To get from the village of Goudiry to the regional hospital in Tambacoumba, Senegal, women in labour had to travel 70
kilometres along a rough dirt road, often in donkey carts. Eight out of ten with complicated pregnancies didn’t get help in time, and many died.
That was before 2001, when with UNFPA support Goudiry’s tiny health clinic was expanded into an obstetric
care centre with the equipment and personnel to handle blood transfusions and Caesarean sections. Already, the model clinic has saved more than 100 women.
An anaesthetist, 17 nurses and several trained community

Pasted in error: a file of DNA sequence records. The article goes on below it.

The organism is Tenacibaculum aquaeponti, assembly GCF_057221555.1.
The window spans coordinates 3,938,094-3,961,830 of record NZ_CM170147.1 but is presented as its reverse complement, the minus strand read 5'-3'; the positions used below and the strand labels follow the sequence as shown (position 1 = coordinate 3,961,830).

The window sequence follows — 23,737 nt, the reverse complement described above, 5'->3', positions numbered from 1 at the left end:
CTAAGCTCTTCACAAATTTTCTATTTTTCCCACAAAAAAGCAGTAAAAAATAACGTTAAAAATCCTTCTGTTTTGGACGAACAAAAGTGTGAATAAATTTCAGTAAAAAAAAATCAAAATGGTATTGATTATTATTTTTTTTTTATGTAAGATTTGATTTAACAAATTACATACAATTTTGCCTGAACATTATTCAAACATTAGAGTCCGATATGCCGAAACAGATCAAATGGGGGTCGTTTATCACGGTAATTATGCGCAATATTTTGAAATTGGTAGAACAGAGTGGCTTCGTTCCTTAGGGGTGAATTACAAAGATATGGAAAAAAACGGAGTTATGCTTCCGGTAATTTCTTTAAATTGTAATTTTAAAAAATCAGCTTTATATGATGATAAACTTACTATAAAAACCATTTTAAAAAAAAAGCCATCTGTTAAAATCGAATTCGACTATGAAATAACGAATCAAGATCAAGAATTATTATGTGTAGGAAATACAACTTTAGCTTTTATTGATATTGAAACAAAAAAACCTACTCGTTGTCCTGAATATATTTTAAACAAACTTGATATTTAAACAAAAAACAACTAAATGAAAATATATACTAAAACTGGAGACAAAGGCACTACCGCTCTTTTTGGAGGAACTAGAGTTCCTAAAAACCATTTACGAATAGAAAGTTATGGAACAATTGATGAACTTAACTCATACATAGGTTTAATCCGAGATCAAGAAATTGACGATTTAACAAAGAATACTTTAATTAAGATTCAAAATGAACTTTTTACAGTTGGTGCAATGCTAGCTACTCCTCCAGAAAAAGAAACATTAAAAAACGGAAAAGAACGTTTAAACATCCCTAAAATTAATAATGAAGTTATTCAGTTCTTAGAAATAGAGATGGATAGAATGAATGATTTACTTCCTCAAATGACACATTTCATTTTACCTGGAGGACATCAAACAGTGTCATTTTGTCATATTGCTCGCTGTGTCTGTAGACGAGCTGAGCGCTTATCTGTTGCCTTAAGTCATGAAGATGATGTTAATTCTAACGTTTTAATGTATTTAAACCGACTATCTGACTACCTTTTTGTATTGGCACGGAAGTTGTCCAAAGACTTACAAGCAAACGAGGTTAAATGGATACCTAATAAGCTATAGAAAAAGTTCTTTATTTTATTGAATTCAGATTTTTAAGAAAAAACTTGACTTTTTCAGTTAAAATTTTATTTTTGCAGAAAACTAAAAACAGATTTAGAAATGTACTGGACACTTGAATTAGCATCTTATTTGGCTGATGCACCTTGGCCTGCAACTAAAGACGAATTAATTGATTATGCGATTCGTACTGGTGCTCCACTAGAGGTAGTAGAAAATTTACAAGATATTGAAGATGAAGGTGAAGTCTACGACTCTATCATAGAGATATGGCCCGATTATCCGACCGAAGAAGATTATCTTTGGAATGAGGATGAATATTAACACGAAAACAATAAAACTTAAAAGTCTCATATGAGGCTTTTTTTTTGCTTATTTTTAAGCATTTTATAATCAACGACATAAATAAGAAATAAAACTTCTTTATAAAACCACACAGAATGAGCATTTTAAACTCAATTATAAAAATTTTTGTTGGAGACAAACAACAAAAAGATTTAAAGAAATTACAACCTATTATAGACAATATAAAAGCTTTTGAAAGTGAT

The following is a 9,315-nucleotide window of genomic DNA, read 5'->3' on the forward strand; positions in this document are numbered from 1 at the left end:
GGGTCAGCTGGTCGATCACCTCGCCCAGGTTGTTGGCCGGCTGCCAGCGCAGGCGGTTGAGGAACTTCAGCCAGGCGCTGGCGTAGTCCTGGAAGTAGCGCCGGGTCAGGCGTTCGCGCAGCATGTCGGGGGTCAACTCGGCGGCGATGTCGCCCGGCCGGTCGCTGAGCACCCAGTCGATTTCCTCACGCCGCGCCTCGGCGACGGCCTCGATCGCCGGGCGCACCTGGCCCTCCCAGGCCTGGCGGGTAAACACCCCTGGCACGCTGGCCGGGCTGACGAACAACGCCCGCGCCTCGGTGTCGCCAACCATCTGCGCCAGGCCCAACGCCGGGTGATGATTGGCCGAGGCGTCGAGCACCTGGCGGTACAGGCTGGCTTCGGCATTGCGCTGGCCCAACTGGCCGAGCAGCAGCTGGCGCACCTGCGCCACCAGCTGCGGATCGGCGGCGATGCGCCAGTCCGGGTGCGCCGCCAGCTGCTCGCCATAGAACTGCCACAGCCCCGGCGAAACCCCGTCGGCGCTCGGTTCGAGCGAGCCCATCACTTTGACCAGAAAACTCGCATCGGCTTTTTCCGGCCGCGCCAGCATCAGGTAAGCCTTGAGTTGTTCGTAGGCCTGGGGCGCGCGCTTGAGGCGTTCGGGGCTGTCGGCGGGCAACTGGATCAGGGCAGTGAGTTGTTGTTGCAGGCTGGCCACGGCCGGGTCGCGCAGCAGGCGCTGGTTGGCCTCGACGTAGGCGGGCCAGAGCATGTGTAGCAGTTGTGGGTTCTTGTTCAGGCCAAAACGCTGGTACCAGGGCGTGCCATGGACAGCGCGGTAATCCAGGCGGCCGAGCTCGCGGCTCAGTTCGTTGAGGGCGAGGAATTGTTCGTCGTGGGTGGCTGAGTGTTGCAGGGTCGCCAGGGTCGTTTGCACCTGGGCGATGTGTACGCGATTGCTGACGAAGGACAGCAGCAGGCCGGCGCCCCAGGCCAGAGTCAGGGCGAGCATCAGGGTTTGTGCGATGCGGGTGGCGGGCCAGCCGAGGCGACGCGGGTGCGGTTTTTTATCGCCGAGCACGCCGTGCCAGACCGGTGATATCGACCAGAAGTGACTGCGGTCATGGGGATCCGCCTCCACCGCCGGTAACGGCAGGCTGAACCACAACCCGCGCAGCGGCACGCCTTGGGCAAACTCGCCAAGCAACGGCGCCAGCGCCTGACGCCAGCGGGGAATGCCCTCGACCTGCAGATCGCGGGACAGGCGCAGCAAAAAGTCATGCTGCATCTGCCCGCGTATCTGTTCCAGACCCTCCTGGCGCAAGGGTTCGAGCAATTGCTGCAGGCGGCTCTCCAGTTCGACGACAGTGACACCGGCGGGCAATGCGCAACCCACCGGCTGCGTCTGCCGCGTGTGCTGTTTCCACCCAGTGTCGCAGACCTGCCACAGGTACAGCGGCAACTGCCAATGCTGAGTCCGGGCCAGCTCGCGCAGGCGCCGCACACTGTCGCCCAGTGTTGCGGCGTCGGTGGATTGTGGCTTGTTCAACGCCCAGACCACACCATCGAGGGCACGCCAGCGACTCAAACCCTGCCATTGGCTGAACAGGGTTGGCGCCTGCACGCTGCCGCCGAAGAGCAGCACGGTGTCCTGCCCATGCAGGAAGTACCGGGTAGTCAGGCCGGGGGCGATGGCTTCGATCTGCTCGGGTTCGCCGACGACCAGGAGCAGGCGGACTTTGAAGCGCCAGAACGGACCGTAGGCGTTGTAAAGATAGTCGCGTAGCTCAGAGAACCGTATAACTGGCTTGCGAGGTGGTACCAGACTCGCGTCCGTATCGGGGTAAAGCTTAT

workers offer outreach services, including information about reproductive health issues. They also deliver contraceptive supplies to the surrounding areas.
Senegal’s maternal mortality ratio is nearly 700 deaths per
100,000 live births. It averages only one gynaecologist per 30,000 women of reproductive age, and most work in the capital. Rural women give birth to five or six children on
average. Severe bleeding and eclampsia are the leading causes of maternal death. Early marriage, female genital cutting and sexually transmitted infections are additional factors that
complicate childbirth for many women. See Sources